While so many games are looking to knock Fortnite from its battle royale perch, it feels few have come closer than Apex Legends. Respawn’s reputation for excellent gunplay and player movement, a neat class-based twist, and the free-to-play nature saw the game reach a million unique players within eight hours of launch.
There’s a saying that goes “you don’t know what you’ve got until it’s gone”, and Fortnite has lost it where it matters – at least from Epic’s point of view. Year on year revenue for the second quarter of 2018 vs 2019 shows a steep decline of 52 percent (opens in new tab), while the game’s 2018 peak enjoyed almost 75 percent more revenue than the most recent quarter. Has the king been slapped from its pedestal by this young upstart?
It’s hard to consider a game backed by EA as the David battling Goliath, but given Fortnite’s meteoric rise and complete permeation of mainstream culture it feels like the publishing juggernaut is taking aim with its slingshot nonetheless.
It could be about to get worse before it gets better, though, as Apex Legends makes the one move that Fortnite seems to have tiptoed around for an eternity – introducing a new map.
Battle Royale is a strange genre. It’s one built on matches with high player-counts, built solely for competitive multiplayer. That means, in theory, you’re simply playing the same matches again and again – though every now and again with new rulesets or slightly amended weapon load outs.
All this is to say that dropping onto the same map dozens of times every day (and watching your favourite streamer do the same) can lead to understandable tedium. There’s only so many times you can find enthusiasm for Tilted Towers, whether it’s the Neo version or not.
Fortnite has been reinventing its map on a near-constant basis with the start of each new season, but many changes feel small scale. With everything being somewhat destructible (or at least harvestable) with a pickaxe, it feels like these small tweaks lack any permanence or strategical boosts - feeling almost like a box tick.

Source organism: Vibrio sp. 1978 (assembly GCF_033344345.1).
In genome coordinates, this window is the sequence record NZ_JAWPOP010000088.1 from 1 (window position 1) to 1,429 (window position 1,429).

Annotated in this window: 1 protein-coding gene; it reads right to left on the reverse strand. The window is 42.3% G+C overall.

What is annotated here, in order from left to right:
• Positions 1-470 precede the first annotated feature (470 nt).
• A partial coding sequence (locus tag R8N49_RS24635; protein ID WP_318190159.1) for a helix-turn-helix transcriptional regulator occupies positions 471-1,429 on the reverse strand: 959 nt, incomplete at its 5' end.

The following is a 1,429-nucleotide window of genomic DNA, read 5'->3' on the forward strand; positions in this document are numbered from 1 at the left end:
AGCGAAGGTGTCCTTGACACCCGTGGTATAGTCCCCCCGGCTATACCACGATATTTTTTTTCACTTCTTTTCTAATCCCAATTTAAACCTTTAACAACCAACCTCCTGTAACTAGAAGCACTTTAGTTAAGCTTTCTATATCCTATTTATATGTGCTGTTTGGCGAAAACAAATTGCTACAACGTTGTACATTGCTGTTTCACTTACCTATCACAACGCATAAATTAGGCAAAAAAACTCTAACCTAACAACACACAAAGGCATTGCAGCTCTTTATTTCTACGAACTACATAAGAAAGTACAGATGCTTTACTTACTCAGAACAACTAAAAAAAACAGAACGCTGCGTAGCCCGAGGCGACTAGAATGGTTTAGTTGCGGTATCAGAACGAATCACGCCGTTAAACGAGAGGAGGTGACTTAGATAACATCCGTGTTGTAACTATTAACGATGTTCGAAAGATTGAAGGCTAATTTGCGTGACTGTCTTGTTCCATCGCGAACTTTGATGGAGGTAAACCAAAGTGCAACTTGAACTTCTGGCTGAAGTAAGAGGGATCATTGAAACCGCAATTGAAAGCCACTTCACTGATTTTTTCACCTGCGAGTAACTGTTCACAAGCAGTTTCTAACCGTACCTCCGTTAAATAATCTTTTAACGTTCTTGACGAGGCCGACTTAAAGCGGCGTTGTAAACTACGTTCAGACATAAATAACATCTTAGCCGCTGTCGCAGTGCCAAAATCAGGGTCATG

There have been more impressive changes, too. Fortnite’s addition of Creative Mode was a stroke of genius – a set of tools for a fervent community to bend to their will, remaking games and creating new game modes entirely. Seeing fan-made products appear on the Battle Royale map as The Block is fun, but it’s a small piece of a very large map that lacks meaningful innovation.
Standing at the edge of the world
Apex Legends, on the other hand, may lack the visual identity of Fortnite’s almost toy-like villages and structures – Kings Canyon’s sandy, arid, and downright brown colour palette certainly doesn’t feel particularly inspired – but its buildings can’t be converted into materials with which to build new ones. Instead, each combat diorama feels deliberate, the entire map feeling like a patchwork quilt of deathmatch maps stitched together by sight-lines and kill-boxes.
Of course, Apex Legends focus on verticality can’t be understated either. The game feels built with player locomotion in mind, with sliding downhill not only an option but actively encouraged – right from the game’s tutorial. There are ziplines, no fall damage, and even stations where teams can redeploy across the map with relative ease. With Kings Canyon leaving rotation at the start of the latest season 3, it would be reasonable to expect that all of these skills and fun ways of getting around will feature heavily in traversing the new World’s Edge map, particularly given the location’s position within a cliffside.
This adds extra depth, factoring in environmental hazards like molten lava as well as rejuvenating the aforementioned dull aesthetic. There’s even a lore reason for the change, with the Syndicate that manages the Apex Legends tournament changing locales after displeasure with Kings Canyon’s construction schedule. It’s minor, and doesn’t affect gameplay in the slightest, but it's a neat piece of trivia that feels thought out.
Of course, rumours abound that Epic are preparing a map swap of their own. It even looks as though the Battle Bus, the erstwhile method of jumping into a match, is being retired (opens in new tab) at the end of the current tenth season. Fortnite has never been afraid to mix things up in other areas, notoriously adding aeroplanes and mechs in Seasons 7 and 10 respectively, but both were lambasted by the game’s competitive players.
What is clear is that the next move Fortnite makes could be huge. One wrong tweak or a lack of meaningful variation in its battlefield, and it could potentially lose more than just revenue – and a Battle Royale haemorrhaging players is never a good thing.